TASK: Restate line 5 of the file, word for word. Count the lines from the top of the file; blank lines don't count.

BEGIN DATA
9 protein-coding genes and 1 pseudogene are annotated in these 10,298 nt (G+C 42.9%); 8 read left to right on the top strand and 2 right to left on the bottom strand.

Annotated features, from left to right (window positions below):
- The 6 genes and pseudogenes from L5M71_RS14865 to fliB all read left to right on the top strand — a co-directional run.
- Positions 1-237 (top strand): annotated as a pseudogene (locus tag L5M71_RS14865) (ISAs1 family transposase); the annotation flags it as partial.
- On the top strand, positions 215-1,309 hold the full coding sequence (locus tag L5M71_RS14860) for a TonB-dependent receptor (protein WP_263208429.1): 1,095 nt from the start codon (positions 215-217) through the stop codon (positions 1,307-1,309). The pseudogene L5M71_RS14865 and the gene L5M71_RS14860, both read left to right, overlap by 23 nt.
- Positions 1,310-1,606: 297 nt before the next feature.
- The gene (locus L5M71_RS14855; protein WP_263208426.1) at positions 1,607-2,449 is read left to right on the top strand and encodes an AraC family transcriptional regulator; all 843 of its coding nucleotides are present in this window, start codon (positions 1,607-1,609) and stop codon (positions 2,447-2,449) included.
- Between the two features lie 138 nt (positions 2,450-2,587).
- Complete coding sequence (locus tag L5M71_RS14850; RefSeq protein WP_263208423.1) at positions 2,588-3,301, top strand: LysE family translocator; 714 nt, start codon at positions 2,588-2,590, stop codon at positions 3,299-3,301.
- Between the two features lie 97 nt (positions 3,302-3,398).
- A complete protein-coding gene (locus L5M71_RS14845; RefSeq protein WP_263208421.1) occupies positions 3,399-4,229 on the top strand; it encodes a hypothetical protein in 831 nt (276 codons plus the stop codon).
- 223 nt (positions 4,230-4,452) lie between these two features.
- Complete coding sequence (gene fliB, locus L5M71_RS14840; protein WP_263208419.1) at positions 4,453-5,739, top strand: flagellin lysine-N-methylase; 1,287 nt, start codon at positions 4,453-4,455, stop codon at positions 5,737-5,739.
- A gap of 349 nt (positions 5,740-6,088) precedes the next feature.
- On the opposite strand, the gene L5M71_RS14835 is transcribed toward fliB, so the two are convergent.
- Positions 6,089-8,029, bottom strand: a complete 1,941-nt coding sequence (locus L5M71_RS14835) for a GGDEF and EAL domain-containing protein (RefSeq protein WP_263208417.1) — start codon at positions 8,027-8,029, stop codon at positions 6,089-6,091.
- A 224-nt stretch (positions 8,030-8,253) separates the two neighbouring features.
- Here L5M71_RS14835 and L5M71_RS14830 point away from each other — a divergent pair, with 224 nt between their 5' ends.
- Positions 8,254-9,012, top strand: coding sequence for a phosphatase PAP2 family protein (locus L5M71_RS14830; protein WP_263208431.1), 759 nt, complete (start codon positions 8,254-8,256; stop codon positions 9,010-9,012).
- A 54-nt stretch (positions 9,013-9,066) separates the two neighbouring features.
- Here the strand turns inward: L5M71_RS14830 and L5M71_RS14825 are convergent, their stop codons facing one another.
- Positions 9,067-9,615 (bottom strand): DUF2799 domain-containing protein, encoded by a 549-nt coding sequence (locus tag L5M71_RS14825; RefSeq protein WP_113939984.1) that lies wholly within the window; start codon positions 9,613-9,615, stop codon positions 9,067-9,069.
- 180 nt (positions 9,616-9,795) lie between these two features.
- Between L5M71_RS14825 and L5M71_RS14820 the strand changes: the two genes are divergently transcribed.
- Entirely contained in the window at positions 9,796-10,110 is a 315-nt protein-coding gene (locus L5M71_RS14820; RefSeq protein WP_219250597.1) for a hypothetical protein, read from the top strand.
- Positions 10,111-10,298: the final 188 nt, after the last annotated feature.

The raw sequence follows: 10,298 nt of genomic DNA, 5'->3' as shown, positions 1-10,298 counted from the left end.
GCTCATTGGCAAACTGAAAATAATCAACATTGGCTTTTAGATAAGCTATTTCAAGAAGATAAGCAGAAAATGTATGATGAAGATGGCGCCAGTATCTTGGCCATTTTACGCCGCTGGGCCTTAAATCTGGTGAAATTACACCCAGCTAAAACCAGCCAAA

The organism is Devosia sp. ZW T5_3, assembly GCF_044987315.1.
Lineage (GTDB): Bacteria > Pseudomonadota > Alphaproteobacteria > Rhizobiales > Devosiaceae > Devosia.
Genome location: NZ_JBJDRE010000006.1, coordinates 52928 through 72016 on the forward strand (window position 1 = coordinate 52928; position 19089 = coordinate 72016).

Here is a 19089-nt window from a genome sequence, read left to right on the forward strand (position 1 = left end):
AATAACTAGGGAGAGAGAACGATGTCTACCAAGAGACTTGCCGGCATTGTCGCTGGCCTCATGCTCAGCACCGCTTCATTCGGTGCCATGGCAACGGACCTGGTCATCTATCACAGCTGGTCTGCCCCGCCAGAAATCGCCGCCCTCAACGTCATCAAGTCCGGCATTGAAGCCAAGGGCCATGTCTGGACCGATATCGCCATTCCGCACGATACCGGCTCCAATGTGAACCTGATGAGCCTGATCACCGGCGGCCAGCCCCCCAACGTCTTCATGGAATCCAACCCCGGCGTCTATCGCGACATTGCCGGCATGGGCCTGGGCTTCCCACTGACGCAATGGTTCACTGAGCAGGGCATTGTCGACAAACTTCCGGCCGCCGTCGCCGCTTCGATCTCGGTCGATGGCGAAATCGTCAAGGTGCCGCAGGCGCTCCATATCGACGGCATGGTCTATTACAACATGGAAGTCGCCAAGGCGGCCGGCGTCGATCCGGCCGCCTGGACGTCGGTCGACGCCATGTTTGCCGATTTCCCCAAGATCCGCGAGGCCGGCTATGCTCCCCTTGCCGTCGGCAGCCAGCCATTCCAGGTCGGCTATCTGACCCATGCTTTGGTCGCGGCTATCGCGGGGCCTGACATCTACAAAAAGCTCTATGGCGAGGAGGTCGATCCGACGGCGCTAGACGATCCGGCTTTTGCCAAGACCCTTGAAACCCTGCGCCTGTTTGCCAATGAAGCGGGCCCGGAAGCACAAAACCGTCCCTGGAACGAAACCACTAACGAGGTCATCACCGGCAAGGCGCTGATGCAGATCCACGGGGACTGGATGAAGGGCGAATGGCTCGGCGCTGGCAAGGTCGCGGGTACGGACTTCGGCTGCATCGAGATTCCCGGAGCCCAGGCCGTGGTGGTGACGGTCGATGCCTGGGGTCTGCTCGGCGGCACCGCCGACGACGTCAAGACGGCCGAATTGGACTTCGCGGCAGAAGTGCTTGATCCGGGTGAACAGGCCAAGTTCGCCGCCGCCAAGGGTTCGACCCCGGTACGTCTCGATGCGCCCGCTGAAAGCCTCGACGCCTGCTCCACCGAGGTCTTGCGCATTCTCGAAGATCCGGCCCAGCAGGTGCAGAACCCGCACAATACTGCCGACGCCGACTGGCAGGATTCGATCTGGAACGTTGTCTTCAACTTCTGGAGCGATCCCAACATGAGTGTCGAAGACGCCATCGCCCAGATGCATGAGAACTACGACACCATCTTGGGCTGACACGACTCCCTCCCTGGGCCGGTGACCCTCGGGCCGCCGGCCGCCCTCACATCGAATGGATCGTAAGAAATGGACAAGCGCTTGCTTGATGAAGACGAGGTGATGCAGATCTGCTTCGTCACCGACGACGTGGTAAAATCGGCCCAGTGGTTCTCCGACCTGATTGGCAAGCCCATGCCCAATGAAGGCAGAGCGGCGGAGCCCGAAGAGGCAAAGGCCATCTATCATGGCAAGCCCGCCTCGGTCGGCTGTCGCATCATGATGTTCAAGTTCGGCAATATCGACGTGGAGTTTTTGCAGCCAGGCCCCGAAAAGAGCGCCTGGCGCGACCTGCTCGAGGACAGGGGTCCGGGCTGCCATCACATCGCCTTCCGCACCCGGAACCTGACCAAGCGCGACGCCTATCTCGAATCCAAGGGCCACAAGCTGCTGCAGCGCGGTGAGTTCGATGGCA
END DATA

- On the top strand, positions 215-1,309 hold the full coding sequence (locus tag L5M71_RS14860) for a TonB-dependent receptor (protein WP_263208429.1): 1,095 nt from the start codon (positions 215-217) through the stop codon (positions 1,307-1,309). The pseudogene L5M71_RS14865 and the gene L5M71_RS14860, both read left to right, overlap by 23 nt.